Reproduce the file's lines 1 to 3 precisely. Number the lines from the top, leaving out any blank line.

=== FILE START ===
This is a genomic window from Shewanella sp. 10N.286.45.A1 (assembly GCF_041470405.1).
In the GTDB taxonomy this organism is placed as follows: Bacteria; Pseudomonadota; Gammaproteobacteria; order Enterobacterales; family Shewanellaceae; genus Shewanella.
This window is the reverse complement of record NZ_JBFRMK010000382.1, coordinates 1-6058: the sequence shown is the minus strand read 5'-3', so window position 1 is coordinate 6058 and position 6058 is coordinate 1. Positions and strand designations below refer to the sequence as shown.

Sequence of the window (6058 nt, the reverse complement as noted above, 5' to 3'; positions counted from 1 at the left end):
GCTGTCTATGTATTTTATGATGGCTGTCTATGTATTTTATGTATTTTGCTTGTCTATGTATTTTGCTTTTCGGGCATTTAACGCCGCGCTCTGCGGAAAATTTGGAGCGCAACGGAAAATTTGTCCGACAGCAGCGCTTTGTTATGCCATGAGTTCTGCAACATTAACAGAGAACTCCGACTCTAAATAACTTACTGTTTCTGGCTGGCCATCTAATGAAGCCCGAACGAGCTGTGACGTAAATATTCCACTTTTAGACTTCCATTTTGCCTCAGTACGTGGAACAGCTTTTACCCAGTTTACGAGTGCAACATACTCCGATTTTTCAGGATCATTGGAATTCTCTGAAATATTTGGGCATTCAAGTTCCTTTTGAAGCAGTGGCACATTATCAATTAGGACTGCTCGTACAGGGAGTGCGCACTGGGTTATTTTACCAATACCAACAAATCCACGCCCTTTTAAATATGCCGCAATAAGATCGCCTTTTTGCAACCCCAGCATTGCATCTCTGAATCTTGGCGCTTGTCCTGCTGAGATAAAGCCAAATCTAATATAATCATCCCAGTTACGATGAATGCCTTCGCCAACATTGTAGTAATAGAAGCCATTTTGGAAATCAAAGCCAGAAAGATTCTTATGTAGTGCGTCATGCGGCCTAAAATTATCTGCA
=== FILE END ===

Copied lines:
This is a genomic window from Shewanella sp. 10N.286.45.A1 (assembly GCF_041470405.1).
In the GTDB taxonomy this organism is placed as follows: Bacteria; Pseudomonadota; Gammaproteobacteria; order Enterobacterales; family Shewanellaceae; genus Shewanella.
This window is the reverse complement of record NZ_JBFRMK010000382.1, coordinates 1-6058: the sequence shown is the minus strand read 5'-3', so window position 1 is coordinate 6058 and position 6058 is coordinate 1. Positions and strand designations below refer to the sequence as shown.